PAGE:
Drake Bay

The bay on the Osa Peninsula, named after the English sailor, is a natural paradise and starting point for visiting the Corcovado National Park.

The Drake Bay at the northwest end of the Osa Peninsula is one of the most remote regions of the country with largely unspoilt nature. Only a few small settlements interrupt the dense green of the tropical primary forest and the development of tourism has also remained within reasonable limits over the years and is largely oriented according to ecological standards. From the lodges and cabañas that line up along the beaches that surround the bay, visitors can take long walks along the coastline. Only narrow strips of sand and a few rocks separate the jungle from the sea. Both the rainforest and the waters of the peninsula are home to an unparalleled biodiversity. Experts estimate that the entire tropical insect ecosystem from Mexico to Panama is native to the Osa Peninsula.

The highlight of a trip to the south of Costa Rica is a visit to the Corcovado National Park. It includes the only primary rainforest on the Pacific side of Central America and 13 major ecosystems, including lowland rainforest, highland cloud forest, the rare Jolillo palm forest, mangrove swamps, and coastal and marine habitats. Visitors to the park have a good chance of encountering some of Costa Rica’s shyest species such as tapirs, jaguars, arakangas, harpyes, squirrel monkeys and white-bearded peccaries. Among the vegetation of the national park, you will first be impressed by the up to 60 m high primeval forest giants, whose trunks are often entwined with climbing plants. Typical rainforest inhabitants are also epiphytes. They colonize trunks, branches, twigs and even leaves, but without exploiting their hosts. Among them are bromeliads, mosses, lichens and orchids, each of which has developed special techniques to make efficient use of the scarce supply of nutrients and water in the upper tree regions. For example, epiphytically living mosses and lichens literally suck water when it rains, while other plants form their leaves and flowers funnel-shaped. Some bromeliad species, for example, can absorb up to 50 litres in their leaf basins. This load often causes branches to break off after heavy rainfall. Some plants, such as the strangler fig, begin as epiphytes and then become parasites that eventually kill the host tree. Under favourable conditions, the seeds of the strangler fig contained in bird droppings begin to sprout in the canopy of a tree. By and by, aerial roots form, some of which hang freely, some of which surround the trunk and grow towards the forest floor. When they reach the forest floor, they now obtain nutrients from the soil; the crown of the fig grows steadily and its roots become woody stems. These then wrap so tightly around the trunk of the host tree that its main veins are tied off.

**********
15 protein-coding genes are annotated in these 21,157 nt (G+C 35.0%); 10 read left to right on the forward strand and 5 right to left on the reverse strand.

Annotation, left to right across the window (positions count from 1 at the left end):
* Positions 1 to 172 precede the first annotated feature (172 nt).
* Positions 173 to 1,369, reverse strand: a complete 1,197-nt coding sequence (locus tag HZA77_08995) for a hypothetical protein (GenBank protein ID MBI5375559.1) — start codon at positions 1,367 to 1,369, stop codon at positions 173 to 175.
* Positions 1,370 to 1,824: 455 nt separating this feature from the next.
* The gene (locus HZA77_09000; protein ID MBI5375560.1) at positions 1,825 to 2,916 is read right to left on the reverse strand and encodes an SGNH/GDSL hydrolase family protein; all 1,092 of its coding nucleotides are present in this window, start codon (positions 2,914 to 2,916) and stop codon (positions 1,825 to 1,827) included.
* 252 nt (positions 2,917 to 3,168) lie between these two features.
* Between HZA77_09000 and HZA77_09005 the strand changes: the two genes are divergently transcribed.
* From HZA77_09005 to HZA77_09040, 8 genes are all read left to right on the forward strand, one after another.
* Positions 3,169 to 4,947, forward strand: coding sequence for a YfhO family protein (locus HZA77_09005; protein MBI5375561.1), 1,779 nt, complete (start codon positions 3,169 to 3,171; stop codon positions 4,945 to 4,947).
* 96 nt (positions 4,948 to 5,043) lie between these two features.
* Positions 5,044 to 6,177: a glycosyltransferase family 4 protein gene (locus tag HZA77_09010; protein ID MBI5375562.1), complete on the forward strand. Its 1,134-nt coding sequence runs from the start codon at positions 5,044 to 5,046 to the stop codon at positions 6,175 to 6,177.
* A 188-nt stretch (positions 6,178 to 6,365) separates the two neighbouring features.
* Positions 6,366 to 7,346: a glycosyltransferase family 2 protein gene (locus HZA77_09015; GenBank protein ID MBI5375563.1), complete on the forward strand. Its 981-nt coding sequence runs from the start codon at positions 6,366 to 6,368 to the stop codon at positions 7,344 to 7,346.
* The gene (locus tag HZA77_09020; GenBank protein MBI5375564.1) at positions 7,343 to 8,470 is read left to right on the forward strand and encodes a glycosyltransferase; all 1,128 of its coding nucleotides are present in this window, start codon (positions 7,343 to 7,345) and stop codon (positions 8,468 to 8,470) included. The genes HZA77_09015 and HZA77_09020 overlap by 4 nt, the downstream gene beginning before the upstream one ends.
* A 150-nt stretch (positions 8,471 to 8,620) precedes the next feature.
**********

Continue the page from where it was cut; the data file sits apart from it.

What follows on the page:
The visit of the Corcovado National Park is often difficult despite good trails due to extreme humidity and high rainfall. Visitors coming by boat to the park from Drake Bay usually concentrate on the area around the San Pedrillo Ranger Station. Another popular tour leads to the offshore island Isla de Caño, whose waters are also excellent for diving and snorkeling.